Photodynamic Diagnosis of Bladder Cancer
"Streamlining Cancer Surgery"
Cancer Research UK has recently reported that 10,090 people were diagnosed with bladder cancer in 2007, with 150,000 people worldwide dying from this illness in 2008. According to Cancer Research UK, bladder cancer is the fourth most common cancer in UK men, with around 7,300 new cases diagnosed each year. Cancer Research UK's report states that around 57% of men and 47% of women with bladder cancer survive their disease for at least five years after diagnosis, with the Cancer Reform Strategy (2010) reporting that in 2008 there were at least 1.6 million cancer patients living with or beyond a diagnosis of cancer in England. The Cancer Reform Strategy (2010) also stated that the number of cancer survivors is increasing by 3% a year. Therefore the growing demand on the NHS indicates the need to introduce more streamlined diagnostic services into the overall commissioning cycle to ensure efficiencies in cancer surgery can be achieved.
The results of this technology implementation project demonstrated that there are significant challenges with successfully embracing a diagnostic technique which provides an innovative supplement to the standard surgical treatment for non-invasive bladder cancer (known as a Transurethral Resection of a Bladder Tumour or TURBT). The Photodynamic Diagnosis of Bladder Cancer (PDD) (sometimes referred to as ''blue light") technology uses a photo-sensitising chemical to enable tumour tissue to be more easily identified compared to conventional diagnostic techniques. This enables a better distinction during the TURBT procedure between tumour and normal bladder lining, helping to identify lesions and suspicious areas that may otherwise have not been seen using conventional white light cystoscopy. As PDD facilitates a more thorough initial TURBT, patients are managed more effectively due to an enhanced assessment of the spread of further disease and risk, which may result in subsequent surgery later on in the pathway of care.
This How to Why to Guide aims to provide practical guidance to enable the successful implementation of the PDD and to help you to realise the benefits this service improvement can bring. The guide has been specifically designed to save you time, improve patient outcomes and enhance overall productivity.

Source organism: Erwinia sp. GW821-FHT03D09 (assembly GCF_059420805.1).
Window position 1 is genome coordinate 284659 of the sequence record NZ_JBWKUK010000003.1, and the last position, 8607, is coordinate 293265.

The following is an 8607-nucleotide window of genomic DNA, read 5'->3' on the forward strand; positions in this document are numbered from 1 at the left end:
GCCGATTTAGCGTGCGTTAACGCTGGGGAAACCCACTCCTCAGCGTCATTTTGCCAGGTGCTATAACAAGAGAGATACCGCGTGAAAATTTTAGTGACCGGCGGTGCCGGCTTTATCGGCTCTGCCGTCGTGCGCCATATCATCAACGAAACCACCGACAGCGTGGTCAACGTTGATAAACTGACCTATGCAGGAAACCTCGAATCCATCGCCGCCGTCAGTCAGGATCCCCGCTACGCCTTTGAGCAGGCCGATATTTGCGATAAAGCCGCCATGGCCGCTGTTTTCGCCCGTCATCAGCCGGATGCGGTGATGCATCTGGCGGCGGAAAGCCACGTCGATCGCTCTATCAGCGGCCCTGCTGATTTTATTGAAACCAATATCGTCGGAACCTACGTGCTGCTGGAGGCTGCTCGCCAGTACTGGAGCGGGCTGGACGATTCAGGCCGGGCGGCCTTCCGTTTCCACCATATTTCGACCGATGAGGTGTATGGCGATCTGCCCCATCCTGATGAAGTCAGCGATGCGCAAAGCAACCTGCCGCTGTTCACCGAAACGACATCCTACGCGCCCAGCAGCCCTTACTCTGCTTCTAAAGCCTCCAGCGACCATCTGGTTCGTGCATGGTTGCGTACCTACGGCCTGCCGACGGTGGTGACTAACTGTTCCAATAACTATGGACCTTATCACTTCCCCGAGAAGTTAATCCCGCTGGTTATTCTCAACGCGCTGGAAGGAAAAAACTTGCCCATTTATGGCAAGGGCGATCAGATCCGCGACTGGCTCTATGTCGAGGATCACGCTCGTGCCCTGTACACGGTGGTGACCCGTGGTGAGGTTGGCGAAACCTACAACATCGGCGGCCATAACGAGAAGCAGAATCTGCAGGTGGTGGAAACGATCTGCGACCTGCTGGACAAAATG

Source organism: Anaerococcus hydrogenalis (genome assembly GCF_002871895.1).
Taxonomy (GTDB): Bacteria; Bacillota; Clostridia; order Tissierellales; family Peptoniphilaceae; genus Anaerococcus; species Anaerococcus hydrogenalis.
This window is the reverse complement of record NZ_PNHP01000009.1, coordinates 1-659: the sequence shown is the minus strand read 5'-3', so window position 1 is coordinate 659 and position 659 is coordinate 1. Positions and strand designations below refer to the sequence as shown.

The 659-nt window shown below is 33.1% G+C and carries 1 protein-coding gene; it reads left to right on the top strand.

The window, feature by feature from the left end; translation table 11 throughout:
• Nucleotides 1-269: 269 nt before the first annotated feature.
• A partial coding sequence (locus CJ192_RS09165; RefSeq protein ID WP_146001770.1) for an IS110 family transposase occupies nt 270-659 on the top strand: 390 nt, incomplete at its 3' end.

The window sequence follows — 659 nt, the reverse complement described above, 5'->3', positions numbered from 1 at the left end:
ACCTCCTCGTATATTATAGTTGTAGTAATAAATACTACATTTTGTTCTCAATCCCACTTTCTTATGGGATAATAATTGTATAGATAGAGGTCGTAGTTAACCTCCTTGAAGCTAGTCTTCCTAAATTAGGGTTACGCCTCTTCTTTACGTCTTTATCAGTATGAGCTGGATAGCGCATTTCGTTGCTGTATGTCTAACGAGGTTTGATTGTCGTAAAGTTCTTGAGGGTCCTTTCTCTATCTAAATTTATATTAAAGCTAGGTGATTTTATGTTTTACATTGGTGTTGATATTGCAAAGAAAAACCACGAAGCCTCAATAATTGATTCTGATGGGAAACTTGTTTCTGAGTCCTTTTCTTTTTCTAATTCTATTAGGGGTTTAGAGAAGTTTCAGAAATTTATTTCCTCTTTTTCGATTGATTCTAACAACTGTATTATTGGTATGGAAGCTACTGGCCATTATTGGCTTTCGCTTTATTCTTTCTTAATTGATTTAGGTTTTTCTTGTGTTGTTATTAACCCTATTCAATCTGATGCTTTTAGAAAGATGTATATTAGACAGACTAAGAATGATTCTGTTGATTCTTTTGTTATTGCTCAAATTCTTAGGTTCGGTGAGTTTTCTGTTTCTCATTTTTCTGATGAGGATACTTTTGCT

In this site you will find:
- Evidence Base to help you understand more about the diagnostic technique and the technology that sits behind it.
- Support to put together a Business Case.
- The Roadmap to service implementation and the necessary supporting Policy that implementation aligns to.
The guide also includes useful information which will assist NHS organisations in developing this service, which include:
- PDD Introduction to Technology.
- The Benefits 'vs' Barriers of adopting this technology.
- Supporting Evidence Base.
- Overcoming perceived Benefits 'vs' Barriers.
- How to effectively work through the Procurement of this technology and its associated consumables.
- Key Policy areas that will be impacted on as a result of implementation.
The Technology Explained
The current standard for the initial treatment of non-muscle invasive bladder cancer is a TURBT (transurethral resection of bladder tumour). This surgical procedure involves the insertion of an instrument called a resectoscope into the bladder to carry out an initial visual endoscopic examination or cystoscopy during which tumour is visually located and then removed. Photodynamic Diagnosis (PDD) of bladder cancer, or fluorescence cystoscopy, assists in the diagnosis and treatment of non muscle invasive bladder cancer by helping to identify tumour that may otherwise have been missed using conventional white light cystoscopy.
PDD allows a more thorough resection which results in less risk of leaving residual tumour, leading to a reduction of tumour seen during follow-up. Use of this technology has the potential to reduce 2,116 bed days over a five year period, thus reducing the number of follow-up invasive procedures required for certain patients. A more complete visualisation of tumour may also enable identification of disease at higher risk of recurrence or progression. This could enable more appropriate and timely treatment resulting in earlier placement of patients onto a more appropriate 'high risk' management pathway before the disease progresses. This is particularly pertinent where carcinoma in situ is present.